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Buachaill, Barrister
Category: Law
Satisfied Customers: 10983
Experience:  Barrister 17 years experience
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My garden was split the mid sixties I levelled it

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my garden was split the mid sixties I levelled it with concrete to build a drive and garage against my neighbours fence with his current neighbour now wishes to chop away some of the concrete to erect a new fence. This is where the main upright and lintel of my structure is situated and would compromise the load bearing.Can they do this?
1. In law, your neighbour cannot build anything that would impact adversely upon the load bearing aspect of your existing structure. To do so would constitute a nuisance in law and you could sue for damages. However, if your neighbour won't listen, you can sue him if he transgresses the boundary and chops away any of the concrete which supports your structure. Additionally, if he chops away the concrete on his side of the fence such that it impacts adversely upon your structure, you can prevent him from doing so by way of injunction.2. Be aware that your neighbour is obliged to serve a Notice under section 6 of the Party Wall Act, 1996, if he wishes to excavate anywhere within 3 metres of the party wall. However, there is no sanction if the notice is not served. You will have to stop him by way of injunction. However, if a section 6 notice is not served, you will have an injunction for the asking. If a Notice under section 6 is served, you can refer the matter to arbitration whereby a surveyor will examine the issue and determine the rights of the parties in the situation.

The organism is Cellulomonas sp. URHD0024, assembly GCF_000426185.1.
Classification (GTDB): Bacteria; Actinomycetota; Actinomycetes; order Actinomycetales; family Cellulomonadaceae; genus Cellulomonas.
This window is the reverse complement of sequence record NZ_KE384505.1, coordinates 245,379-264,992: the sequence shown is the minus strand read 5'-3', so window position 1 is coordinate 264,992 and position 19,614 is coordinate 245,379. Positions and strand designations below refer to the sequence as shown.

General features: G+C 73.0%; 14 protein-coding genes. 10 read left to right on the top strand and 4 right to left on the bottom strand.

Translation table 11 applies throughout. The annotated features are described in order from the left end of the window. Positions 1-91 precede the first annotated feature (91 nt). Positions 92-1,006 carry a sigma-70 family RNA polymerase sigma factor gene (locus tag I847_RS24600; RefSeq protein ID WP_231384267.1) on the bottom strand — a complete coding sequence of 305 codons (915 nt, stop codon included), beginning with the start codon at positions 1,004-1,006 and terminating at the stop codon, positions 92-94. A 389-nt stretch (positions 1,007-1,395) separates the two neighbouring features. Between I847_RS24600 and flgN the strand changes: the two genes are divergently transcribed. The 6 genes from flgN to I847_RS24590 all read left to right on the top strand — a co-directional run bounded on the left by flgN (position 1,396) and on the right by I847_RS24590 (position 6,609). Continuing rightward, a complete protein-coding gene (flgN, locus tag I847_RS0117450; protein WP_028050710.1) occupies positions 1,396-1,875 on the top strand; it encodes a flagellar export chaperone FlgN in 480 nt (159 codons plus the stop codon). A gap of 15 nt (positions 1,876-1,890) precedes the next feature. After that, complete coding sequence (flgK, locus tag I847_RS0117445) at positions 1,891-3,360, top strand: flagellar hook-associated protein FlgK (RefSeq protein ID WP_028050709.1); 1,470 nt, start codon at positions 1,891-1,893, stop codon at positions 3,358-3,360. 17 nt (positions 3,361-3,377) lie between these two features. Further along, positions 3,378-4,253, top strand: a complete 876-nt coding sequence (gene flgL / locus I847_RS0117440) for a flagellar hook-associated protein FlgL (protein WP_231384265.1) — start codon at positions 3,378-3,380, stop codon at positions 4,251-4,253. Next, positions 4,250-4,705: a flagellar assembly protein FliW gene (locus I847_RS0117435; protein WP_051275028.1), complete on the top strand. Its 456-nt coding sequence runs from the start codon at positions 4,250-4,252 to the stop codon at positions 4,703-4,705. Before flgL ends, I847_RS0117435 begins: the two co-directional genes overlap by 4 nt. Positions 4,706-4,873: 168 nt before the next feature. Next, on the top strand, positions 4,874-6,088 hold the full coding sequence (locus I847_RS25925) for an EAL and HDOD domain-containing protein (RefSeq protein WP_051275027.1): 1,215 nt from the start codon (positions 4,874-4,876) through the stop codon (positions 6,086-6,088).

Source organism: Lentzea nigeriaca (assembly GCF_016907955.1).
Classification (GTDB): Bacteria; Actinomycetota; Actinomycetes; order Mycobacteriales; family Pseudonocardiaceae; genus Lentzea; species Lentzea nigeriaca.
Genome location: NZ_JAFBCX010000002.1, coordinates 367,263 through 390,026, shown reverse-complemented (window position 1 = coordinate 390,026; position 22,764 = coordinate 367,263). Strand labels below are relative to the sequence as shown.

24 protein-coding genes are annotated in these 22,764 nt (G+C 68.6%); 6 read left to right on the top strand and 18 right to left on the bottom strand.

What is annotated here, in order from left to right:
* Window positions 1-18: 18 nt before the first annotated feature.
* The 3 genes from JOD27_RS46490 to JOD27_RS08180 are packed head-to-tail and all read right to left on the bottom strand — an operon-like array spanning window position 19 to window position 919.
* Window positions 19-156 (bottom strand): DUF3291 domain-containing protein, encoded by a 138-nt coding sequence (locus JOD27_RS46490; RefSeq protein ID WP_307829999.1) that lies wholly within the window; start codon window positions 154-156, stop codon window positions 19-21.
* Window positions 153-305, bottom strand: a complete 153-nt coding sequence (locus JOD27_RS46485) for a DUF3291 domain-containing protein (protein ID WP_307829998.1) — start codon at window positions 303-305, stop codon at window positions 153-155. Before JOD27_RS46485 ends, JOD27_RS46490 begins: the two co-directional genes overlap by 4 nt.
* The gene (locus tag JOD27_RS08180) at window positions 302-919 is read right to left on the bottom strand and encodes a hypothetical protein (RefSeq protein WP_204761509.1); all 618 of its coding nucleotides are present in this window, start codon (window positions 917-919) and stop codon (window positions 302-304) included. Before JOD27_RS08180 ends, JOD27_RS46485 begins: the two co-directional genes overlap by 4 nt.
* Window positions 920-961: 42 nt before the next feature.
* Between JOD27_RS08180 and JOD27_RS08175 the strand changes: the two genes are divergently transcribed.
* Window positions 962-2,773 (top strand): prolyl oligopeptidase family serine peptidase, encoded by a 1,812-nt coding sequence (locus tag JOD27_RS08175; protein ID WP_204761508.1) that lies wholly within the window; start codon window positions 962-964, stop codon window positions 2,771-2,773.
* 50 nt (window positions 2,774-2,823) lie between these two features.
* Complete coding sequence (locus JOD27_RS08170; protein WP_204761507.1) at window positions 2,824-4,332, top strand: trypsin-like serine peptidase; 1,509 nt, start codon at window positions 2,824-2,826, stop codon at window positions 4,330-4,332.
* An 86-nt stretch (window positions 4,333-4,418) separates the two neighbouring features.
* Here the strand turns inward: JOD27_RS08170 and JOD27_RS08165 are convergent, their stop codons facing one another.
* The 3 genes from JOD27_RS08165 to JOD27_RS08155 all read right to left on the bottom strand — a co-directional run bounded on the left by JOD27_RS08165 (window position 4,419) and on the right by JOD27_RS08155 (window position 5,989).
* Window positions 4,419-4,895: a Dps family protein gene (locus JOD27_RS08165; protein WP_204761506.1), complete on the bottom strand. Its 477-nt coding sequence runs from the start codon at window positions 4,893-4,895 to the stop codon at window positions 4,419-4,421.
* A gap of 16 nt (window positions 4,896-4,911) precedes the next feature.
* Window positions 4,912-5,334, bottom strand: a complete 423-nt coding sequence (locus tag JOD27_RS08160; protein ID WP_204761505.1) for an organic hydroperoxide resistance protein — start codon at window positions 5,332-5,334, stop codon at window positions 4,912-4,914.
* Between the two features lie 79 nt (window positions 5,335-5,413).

3. The Section 6 notice must state whether your neighbour proposes to strengthen or safeguard the foundations of the building or structure belonging to you, as the Adjoining Owner. Plans and sections showing the location and depth of the proposed excavation or foundation and the location of any proposed building or structure must also accompany the notice.
4. I would advise you to write formally to your neighbour and inform him that what he proposes to do falls within the ambit of sections 2 (Work on existing party walls) and section 6 (excavation) of the Party Walls Act, 1996. Advise him that he should serve a Notice on your as the Adjoining Owner. If he complys then the arbitration provisions and the appointment of a surveyor to resolve the dispute can come into play. However, if he doesn't serve a notice, you will have to resort to injunction.
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